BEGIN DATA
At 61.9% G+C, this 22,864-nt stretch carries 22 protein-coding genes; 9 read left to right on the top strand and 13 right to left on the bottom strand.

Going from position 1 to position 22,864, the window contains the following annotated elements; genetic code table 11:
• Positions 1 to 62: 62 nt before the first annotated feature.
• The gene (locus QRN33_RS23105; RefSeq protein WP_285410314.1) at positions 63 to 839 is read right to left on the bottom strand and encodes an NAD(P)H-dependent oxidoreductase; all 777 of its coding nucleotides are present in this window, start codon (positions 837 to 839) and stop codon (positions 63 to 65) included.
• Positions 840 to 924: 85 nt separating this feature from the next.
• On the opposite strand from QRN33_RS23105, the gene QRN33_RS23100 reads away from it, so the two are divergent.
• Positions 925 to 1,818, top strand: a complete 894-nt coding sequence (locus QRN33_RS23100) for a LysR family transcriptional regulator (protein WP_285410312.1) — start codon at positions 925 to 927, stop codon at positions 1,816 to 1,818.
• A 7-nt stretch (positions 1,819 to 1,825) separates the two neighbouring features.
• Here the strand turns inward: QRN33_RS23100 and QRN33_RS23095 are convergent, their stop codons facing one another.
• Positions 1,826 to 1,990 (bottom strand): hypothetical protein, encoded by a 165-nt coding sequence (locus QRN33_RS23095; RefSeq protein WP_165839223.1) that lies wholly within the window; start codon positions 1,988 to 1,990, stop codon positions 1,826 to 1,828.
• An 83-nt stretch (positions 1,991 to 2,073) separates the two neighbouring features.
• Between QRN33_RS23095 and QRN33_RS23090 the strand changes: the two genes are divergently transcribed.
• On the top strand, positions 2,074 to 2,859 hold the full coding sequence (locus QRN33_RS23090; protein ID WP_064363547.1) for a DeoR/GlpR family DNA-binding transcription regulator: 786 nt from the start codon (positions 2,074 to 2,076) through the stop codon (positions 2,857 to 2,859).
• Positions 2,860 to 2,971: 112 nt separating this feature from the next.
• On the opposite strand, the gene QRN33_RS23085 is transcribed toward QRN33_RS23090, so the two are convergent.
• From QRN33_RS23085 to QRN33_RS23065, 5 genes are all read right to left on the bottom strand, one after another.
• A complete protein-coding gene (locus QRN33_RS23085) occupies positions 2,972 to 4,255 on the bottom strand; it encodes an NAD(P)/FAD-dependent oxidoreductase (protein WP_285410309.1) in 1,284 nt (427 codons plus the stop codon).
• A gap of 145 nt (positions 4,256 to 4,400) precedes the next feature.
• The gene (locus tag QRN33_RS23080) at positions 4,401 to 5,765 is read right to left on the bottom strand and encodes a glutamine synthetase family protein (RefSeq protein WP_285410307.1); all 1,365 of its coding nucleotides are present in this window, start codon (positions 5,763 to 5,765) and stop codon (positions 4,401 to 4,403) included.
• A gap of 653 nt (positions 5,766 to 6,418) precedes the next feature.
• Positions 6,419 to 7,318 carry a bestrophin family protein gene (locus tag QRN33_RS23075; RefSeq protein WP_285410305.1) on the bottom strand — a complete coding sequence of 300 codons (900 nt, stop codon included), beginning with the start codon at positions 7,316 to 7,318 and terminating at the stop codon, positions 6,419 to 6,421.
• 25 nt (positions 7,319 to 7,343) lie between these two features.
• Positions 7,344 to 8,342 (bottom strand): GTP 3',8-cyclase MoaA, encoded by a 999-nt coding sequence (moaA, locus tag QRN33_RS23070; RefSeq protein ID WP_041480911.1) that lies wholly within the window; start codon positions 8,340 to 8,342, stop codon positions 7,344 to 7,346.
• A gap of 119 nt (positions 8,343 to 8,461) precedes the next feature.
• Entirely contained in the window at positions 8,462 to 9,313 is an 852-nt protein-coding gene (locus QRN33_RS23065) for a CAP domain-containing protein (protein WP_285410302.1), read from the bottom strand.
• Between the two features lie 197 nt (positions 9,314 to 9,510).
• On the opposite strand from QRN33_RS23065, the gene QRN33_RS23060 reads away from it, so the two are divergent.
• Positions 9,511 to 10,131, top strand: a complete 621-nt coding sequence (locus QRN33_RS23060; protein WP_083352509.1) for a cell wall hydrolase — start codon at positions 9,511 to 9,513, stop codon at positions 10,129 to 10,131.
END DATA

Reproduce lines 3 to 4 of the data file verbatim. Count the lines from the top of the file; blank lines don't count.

• Positions 1 to 62: 62 nt before the first annotated feature.
• The gene (locus QRN33_RS23105; RefSeq protein WP_285410314.1) at positions 63 to 839 is read right to left on the bottom strand and encodes an NAD(P)H-dependent oxidoreductase; all 777 of its coding nucleotides are present in this window, start codon (positions 837 to 839) and stop codon (positions 63 to 65) included.